Here’s Why People Pressure You to Get Married and Have Children
If you’ve ever grown tired of mom asking when you’ll give her some grandchildren, friends questioning when you and your new partner will tie the knot, or if you’ve ever dreaded a family gathering because you knew you’d have to answer similar questions — then you know the frustration of relentless love life invasions.
When unwed or childless, it can feel as though these topics dominate every interaction with loved ones. No matter how the discussion begins, marriage and babies somehow find a way into the conversation.
Especially if you’re a woman.
Your hypothetical wedding day or when you’ll let someone put a baby in you seem to be all anyone cares to discuss. Never mind the promotion you just got at work or the house you purchased — the fact that you aren’t a mother or a wife overshadows everything else. No matter how many times you tell people you’re doing fine, taking your time, or just not ready, they continue seeking answers. But it’s not usually because they’re insensitive and don’t respect your wishes.
Many people associate marriage and family with happiness.
So, they focus on this aspect of your life, believing it’s a critical means to that end. To them, life is about family and tradition. They don’t comprehend how you can be content while single, and certainly don’t buy that you’re happy.
Friends, family, and sometimes even colleagues and random acquaintances ask when you’re getting married or having children because they think it’s necessary for fulfillment. Unfortunately, there’s not much you can say or do to convince them otherwise. We perceive situations from our level of experience and understanding.
Anyone who’s subscribed to the societal notion that women aspire to marriage and motherhood will rank these “duties” near the top of your priorities. Anyone who believes that life should go in a particular order, such as graduate college — start a career — get married — purchase a home — start a family, will have a difficult time accepting deviations.
People want to make an “honest woman” out of you. They don’t understand the dreams and goals that supersede walking down the aisle or having kids. While you’re playing around with a business idea or traveling, you could be convincing someone to put a ring on it!
Call it tradition, culture, or whatever you’d like.
The idea is that history has laid out a path before you. Why wouldn’t you follow what some consider a proven method for gratification?
What many don’t realize is that their idea of what a woman is supposed to do is the result of gender-biased standards ingrained into society as norms. Women shouldn’t feel insecure when single, or inferior when we can’t or don’t have children. But we often do. We feel like something’s wrong with us or our decisions require an explanation when they don’t align with the typical image of a woman.
The tragedy is when you find a way to feel like you’re enough as you are, alone, and others insist on constant reminders that you shouldn’t. What’s most unfortunate is when you build independent confidence as a woman despite external pressures, and those closest to you chip away at it with dismissive undertones. They won’t let you be happy and single, or childless.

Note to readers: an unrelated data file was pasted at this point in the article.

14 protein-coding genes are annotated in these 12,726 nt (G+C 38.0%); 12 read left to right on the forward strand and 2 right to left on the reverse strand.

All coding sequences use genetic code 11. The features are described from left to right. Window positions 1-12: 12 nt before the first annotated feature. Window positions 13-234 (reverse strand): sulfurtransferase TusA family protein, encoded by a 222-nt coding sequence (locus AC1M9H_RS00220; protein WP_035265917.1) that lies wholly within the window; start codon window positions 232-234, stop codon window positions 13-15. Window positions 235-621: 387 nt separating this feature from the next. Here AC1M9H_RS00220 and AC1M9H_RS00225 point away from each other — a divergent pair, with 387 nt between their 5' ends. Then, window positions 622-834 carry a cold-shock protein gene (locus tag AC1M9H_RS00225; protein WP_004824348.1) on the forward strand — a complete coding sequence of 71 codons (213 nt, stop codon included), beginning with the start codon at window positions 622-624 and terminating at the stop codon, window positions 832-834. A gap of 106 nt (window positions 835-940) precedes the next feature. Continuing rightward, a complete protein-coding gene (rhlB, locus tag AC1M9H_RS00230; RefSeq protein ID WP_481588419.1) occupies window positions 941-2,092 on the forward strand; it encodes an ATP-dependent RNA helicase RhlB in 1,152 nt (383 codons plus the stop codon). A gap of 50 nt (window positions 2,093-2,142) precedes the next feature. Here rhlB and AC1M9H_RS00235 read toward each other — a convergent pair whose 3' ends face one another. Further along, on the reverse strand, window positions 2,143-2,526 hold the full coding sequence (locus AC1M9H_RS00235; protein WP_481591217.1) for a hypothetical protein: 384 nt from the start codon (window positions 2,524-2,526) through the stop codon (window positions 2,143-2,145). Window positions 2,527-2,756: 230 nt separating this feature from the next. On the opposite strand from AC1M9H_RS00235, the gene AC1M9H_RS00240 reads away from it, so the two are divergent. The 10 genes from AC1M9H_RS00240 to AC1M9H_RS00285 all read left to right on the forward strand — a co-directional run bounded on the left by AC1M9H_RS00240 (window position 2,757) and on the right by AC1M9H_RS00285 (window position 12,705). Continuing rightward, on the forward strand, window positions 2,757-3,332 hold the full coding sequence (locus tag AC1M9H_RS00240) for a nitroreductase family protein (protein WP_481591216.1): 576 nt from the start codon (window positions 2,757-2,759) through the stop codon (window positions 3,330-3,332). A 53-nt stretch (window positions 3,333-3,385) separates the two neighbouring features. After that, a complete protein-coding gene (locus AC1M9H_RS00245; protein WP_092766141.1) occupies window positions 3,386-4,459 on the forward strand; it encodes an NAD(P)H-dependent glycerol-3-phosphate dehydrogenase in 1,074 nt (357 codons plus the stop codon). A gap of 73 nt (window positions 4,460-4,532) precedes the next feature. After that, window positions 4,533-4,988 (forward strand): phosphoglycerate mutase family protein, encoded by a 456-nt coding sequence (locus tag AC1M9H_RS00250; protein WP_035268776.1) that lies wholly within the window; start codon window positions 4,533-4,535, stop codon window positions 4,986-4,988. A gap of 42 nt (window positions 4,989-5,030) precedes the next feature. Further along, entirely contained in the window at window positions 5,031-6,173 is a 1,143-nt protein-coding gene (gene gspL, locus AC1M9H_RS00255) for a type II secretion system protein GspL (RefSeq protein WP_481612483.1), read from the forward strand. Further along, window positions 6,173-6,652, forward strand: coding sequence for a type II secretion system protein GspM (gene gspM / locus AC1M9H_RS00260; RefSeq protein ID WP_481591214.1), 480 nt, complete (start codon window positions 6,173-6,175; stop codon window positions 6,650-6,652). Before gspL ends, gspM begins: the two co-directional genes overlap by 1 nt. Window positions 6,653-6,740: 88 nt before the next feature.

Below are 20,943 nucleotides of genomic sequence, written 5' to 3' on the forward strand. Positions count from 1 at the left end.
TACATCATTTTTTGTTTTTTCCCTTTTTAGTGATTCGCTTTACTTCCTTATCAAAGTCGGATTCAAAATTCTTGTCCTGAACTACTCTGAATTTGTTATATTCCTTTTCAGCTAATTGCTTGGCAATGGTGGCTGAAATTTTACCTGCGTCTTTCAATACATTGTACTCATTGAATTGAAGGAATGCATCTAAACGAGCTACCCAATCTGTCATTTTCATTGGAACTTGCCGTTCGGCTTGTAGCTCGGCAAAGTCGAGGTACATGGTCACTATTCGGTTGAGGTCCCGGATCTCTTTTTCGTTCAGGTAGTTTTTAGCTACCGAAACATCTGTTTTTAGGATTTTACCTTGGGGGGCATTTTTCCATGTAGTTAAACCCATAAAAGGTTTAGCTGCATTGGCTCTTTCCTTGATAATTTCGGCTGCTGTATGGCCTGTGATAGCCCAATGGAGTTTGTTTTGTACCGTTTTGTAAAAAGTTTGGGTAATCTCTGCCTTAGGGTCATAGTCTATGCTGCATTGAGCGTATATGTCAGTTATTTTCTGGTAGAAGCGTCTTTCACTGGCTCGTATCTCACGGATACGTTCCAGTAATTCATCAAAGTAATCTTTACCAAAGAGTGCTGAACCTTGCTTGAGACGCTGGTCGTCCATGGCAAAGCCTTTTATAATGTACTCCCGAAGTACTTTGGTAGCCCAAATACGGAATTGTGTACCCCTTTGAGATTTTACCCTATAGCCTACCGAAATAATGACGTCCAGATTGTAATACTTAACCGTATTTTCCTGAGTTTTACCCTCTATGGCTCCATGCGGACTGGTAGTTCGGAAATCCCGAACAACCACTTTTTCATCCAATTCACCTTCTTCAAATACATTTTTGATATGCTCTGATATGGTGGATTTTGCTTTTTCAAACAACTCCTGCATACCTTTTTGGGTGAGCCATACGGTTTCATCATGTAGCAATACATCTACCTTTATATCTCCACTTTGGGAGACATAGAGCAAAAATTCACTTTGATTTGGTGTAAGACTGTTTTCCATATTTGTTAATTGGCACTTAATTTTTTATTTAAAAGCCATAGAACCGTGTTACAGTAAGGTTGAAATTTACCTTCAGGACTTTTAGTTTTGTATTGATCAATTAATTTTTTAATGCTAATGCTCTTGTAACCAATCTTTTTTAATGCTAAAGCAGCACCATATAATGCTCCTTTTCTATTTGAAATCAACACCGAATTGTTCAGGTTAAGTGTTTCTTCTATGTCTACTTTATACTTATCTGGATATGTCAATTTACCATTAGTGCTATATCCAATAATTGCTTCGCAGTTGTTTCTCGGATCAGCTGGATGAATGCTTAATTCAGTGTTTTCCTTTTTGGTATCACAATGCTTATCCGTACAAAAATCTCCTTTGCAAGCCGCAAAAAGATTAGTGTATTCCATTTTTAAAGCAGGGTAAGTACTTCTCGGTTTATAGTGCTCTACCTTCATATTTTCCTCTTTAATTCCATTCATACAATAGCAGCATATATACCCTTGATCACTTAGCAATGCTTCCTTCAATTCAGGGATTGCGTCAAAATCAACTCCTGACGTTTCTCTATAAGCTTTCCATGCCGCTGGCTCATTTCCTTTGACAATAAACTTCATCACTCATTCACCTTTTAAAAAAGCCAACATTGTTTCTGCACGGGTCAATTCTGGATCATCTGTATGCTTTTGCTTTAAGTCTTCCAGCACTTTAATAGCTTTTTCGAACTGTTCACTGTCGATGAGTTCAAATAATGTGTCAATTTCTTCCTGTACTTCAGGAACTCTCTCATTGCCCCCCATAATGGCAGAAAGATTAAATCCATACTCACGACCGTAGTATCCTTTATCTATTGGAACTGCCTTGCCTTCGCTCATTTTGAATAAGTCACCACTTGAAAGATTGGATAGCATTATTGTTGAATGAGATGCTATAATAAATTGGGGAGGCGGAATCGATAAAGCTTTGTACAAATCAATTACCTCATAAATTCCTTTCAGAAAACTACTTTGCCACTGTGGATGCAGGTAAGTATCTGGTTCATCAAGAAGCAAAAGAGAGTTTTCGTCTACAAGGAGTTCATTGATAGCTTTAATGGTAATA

We feel like something’s wrong with us or our decisions require an explanation when they don’t align with the typical image of a woman.
This toxic outlook can lead to settling for fruitless relationships just to quiet the noise and satisfy detractors. Such unions are to protect an image and prove a point, sometimes to yourself, that you’re loveable and worthy — that you’re a woman. It’s sad because women are many things, yet disproportionate value on becoming a wife and mother can profoundly influence self-esteem.
Those who incessantly inquire about your marital or familial status, or scoff at your indifference to the topic, can project their insecurities onto you. You may be able to get them to stop, but it won’t change how they feel. However, sometimes keeping it to themselves is enough to give you room to breathe.
Those who harp on your getting married and having children from a place of love should respond well to pushback.
If you’d like them to ease up a bit, express this desire. Explain that you appreciate the concern for your being happy — and you are. Even if you’re not content, dating and embarking on a romantic partnership can be challenging enough all on its own without this added pressure. Enlighten your friends and family to how their behavior makes you feel and allow them to try and modify it.
When all else fails, change the subject every time your love life becomes the topic of discussion. This response may be especially necessary with elder family members as they’re more set in their ways. Good luck trying to get them to change. Plus, they’ll often pull out the old, “I don’t have much time left” guilt card!
You must live for you. Who you procreate with or marry, if you choose to do either at all, are life-altering decisions. You can’t let anyone coerce you into deciding before you’re ready, or against your interests. You’re the one who must live with the results. When they try to nudge you down the aisle or to the maternity ward, remember that their reasons aren’t a reflection of you, but of them.